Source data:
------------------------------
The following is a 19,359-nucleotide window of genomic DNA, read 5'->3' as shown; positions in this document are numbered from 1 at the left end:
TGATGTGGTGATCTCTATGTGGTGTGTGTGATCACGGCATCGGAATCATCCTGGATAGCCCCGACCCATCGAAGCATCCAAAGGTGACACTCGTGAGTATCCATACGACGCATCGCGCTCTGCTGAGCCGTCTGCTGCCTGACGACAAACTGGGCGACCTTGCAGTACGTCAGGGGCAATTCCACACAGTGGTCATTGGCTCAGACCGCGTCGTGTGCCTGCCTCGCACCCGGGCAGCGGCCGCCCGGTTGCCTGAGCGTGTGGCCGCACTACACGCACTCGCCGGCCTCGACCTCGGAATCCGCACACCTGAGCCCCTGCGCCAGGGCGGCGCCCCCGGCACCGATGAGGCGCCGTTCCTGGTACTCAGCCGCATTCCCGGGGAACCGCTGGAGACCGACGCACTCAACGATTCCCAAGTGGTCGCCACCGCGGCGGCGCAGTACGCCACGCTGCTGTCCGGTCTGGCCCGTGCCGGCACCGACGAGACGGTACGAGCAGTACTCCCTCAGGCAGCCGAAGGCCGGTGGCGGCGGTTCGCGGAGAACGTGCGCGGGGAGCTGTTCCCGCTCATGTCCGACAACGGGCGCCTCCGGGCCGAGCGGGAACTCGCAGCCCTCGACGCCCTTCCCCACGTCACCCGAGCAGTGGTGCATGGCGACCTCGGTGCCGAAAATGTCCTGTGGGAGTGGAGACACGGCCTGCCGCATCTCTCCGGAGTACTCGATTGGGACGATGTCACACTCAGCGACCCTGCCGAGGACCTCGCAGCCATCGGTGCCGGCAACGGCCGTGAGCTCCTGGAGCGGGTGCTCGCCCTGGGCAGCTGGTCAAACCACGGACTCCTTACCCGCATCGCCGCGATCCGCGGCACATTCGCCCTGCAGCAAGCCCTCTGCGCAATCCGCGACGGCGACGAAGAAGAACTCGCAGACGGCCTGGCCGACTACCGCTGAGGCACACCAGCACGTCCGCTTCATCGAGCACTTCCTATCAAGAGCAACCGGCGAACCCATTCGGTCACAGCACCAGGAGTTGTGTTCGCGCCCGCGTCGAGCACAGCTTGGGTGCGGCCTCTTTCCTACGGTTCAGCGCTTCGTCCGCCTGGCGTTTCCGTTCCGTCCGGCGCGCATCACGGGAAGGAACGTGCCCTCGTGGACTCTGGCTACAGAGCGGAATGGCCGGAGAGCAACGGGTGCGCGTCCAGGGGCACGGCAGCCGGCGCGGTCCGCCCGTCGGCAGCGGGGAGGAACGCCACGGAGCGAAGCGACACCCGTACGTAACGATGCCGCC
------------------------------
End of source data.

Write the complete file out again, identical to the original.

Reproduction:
The following is a 19,359-nucleotide window of genomic DNA, read 5'->3' as shown; positions in this document are numbered from 1 at the left end:
TGATGTGGTGATCTCTATGTGGTGTGTGTGATCACGGCATCGGAATCATCCTGGATAGCCCCGACCCATCGAAGCATCCAAAGGTGACACTCGTGAGTATCCATACGACGCATCGCGCTCTGCTGAGCCGTCTGCTGCCTGACGACAAACTGGGCGACCTTGCAGTACGTCAGGGGCAATTCCACACAGTGGTCATTGGCTCAGACCGCGTCGTGTGCCTGCCTCGCACCCGGGCAGCGGCCGCCCGGTTGCCTGAGCGTGTGGCCGCACTACACGCACTCGCCGGCCTCGACCTCGGAATCCGCACACCTGAGCCCCTGCGCCAGGGCGGCGCCCCCGGCACCGATGAGGCGCCGTTCCTGGTACTCAGCCGCATTCCCGGGGAACCGCTGGAGACCGACGCACTCAACGATTCCCAAGTGGTCGCCACCGCGGCGGCGCAGTACGCCACGCTGCTGTCCGGTCTGGCCCGTGCCGGCACCGACGAGACGGTACGAGCAGTACTCCCTCAGGCAGCCGAAGGCCGGTGGCGGCGGTTCGCGGAGAACGTGCGCGGGGAGCTGTTCCCGCTCATGTCCGACAACGGGCGCCTCCGGGCCGAGCGGGAACTCGCAGCCCTCGACGCCCTTCCCCACGTCACCCGAGCAGTGGTGCATGGCGACCTCGGTGCCGAAAATGTCCTGTGGGAGTGGAGACACGGCCTGCCGCATCTCTCCGGAGTACTCGATTGGGACGATGTCACACTCAGCGACCCTGCCGAGGACCTCGCAGCCATCGGTGCCGGCAACGGCCGTGAGCTCCTGGAGCGGGTGCTCGCCCTGGGCAGCTGGTCAAACCACGGACTCCTTACCCGCATCGCCGCGATCCGCGGCACATTCGCCCTGCAGCAAGCCCTCTGCGCAATCCGCGACGGCGACGAAGAAGAACTCGCAGACGGCCTGGCCGACTACCGCTGAGGCACACCAGCACGTCCGCTTCATCGAGCACTTCCTATCAAGAGCAACCGGCGAACCCATTCGGTCACAGCACCAGGAGTTGTGTTCGCGCCCGCGTCGAGCACAGCTTGGGTGCGGCCTCTTTCCTACGGTTCAGCGCTTCGTCCGCCTGGCGTTTCCGTTCCGTCCGGCGCGCATCACGGGAAGGAACGTGCCCTCGTGGACTCTGGCTACAGAGCGGAATGGCCGGAGAGCAACGGGTGCGCGTCCAGGGGCACGGCAGCCGGCGCGGTCCGCCCGTCGGCAGCGGGGAGGAACGCCACGGAGCGAAGCGACACCCGTACGTAACGATGCCGCC